Wednesday, September 16, 2009

Destination: South Bend

I wanted to write something about things to do in South Bend, but there's just one problem. Each of the three games I've been to there I've never strayed off campus. Don't get me wrong, the campus is gorgeous, but there's got to be more to South Bend, right?

So to give our readers a real feel for the place, I turned to my friend Ed Ronco, a former State News editor-in-chief who was until recently a reporter for the South Bend Tribune. I asked Ed to give me an idea of a few things people shouldn't miss in South Bend.

He kindly obliged and what follows is a local's guide to the best spots in South Bend. Enjoy!


IRISH/AMERICAN: Fiddler's Hearth, 127 N. Main St.: An Irish pub big on authentic atmosphere (everything on the wall has a reason for being there, for example; not just a decoration from "corporate") and very comfortable. Lots of beers on tap, food late, and all ages welcome at all hours. Live (generally acoustic) music every night. My favorite place in town.

ASIAN: Cambodia Thai, 229 S. Michigan St.: If you didn't know where it is already, you'd never find it, but it has the best Thai food in town. Small; could be hard to get a table, but robust and tasty -- the way Thai food would be if you picked it up from a street vendor. Siam Thai, 211 N. Michigan St., also has good food, but in a more delicate preparation and a fancier atmosphere. Thai food for a less adventurous palate, I think. Mandarin House, 2104 Edison Road, near campus (and five doors down from my old house): Traditional Chinese food in a white-tablecloth atmosphere. Reasonable prices. Walkable from campus.

PIZZA: Barnaby's Pizza, 713 E. Jefferson St.: Just across the river from downtown. GREAT pizza in a dark, cavernous Bavarian-style beerhaus. Family friendly. And seriously, the pizza is crazy good.

WHOLE FAMILY: The Emporium, 121 S. Niles Ave.: Standard fare, right on the St. Joseph River. Nice atmosphere, great view of downtown's "skyline," if you could call it that. Salads, burgers, steak, etc.

BEST KEPT SECRET: Chicago Taqueria, 2920 W. Western Ave.: Authentic, DELICIOUS Mexican food on the city's West Side. Breakfast all day, including huevos con chorizo, my favorite. The tacos al pastor are great as well.

FINE DINING: The Vine, 103 W. Colfax Ave.: AMAZING food and a lovely atmosphere. Reasonable prices for a fine dining establishment. LaSalle Grille, 115 W. Colfax Ave.: The most upscale restaurant in town. Go upstairs to its "Club LaSalle" bar for some classy music in a classy environment.

OTHER: Trio's Jazz Club, 129 N. Michigan St.: The jazz is great, the food is incredible, and the bar is a lot of fun, too. Great listening without the music being too loud to have a conversation. And if you can't get there for dinner, check out the Sunday brunch. One of South Bend's newest places, it's really taken off, and deserves to.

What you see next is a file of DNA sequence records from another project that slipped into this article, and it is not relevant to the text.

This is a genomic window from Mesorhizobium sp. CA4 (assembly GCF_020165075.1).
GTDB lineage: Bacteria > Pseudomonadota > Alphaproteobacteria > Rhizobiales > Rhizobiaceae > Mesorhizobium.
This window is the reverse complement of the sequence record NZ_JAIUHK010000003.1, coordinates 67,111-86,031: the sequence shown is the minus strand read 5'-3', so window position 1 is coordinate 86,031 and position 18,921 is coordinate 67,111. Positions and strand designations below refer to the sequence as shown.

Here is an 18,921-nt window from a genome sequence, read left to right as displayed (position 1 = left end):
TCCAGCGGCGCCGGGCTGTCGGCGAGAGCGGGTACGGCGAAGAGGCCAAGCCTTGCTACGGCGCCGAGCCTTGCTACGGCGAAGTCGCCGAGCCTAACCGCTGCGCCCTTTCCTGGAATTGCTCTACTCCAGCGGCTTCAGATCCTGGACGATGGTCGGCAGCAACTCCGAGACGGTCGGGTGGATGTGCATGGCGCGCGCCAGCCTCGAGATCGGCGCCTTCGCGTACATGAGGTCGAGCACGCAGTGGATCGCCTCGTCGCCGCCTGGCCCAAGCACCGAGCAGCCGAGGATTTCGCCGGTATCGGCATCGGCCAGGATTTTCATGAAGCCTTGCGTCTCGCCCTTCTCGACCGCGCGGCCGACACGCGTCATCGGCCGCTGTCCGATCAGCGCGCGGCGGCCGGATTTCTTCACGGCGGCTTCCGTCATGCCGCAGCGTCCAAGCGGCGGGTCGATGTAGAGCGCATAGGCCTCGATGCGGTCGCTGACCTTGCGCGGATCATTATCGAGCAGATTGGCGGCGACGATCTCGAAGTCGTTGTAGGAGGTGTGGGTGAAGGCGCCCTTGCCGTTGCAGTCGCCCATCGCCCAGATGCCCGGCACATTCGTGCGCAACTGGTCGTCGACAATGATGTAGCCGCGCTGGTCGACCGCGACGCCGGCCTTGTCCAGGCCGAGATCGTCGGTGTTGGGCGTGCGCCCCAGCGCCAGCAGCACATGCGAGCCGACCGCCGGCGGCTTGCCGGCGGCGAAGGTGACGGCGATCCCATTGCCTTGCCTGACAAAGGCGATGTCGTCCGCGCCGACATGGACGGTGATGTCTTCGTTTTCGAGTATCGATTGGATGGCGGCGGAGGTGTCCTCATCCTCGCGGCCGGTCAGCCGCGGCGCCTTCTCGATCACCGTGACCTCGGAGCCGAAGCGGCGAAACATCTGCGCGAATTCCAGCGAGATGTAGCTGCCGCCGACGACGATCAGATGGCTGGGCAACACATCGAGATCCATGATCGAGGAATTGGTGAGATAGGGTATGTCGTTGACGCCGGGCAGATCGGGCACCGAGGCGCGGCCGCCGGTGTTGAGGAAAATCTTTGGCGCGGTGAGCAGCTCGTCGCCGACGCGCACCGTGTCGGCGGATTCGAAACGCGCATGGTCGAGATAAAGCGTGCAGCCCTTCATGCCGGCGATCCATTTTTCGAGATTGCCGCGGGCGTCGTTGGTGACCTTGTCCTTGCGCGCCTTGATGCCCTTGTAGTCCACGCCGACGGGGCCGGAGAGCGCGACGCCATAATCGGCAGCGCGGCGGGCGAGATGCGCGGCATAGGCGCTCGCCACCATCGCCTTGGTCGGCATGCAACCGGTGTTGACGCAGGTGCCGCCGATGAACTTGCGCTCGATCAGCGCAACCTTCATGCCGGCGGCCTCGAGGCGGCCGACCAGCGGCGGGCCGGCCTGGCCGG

Bars and Hangout Spots

Simeri's Old Town Tap, 1505 W. Indiana Ave.: Simeri's Old Town Tap doesn't look like much from the outside, or from the inside, for that matter -- your run of the mill neighborhood bar. But take a few more steps out the side door just beyond the bar, and you end up in a huge courtyard/performance space. Simeri's bought the house next door, and installed a garage door in the side of it, then put up a stage outside the door. It's one-of-a-kind, and well-hidden from outsiders. 21+, but a varied crowd.

Corby's Irish Pub, 441 E. LaSalle Ave.: College bar. Depending on the time of day, it's either empty or jam-packed full. Thumping tunes, lots of dancing. More room to stand than sit. Pitchers o' beer. Pool tables and darts, too. You know the kind of place.

Club Noma, 119 N. Michigan St.: Put on the good shoes and iron the collar for this uberstylish "go clubbing" kind of place. Pricey.

Madison Oyster Bar, 129 N. Main St.: After Fiddler's Hearth closes at a relatively early 1 a.m., many people migrate here to keep the party going. This is more bar than restaurant, although you can get food late.

Things to Do

South Bend Civic Theatre, 403 N. Main St.: Catch a play here Friday nights, after an early game, or Sunday afternoon. With 15 shows a year, something's always playing. One of the country's best community theatres with numerous awards to its name, including a production named second place in the country this year. Beautiful old Scottish Rite temple converted to two performance spaces: a 200-seat traditional stage upstairs and a 90 seat black-box theatre downstairs. Some shows sell out quickly. Info at;

Potawatomi Zoo. For directions/info,;

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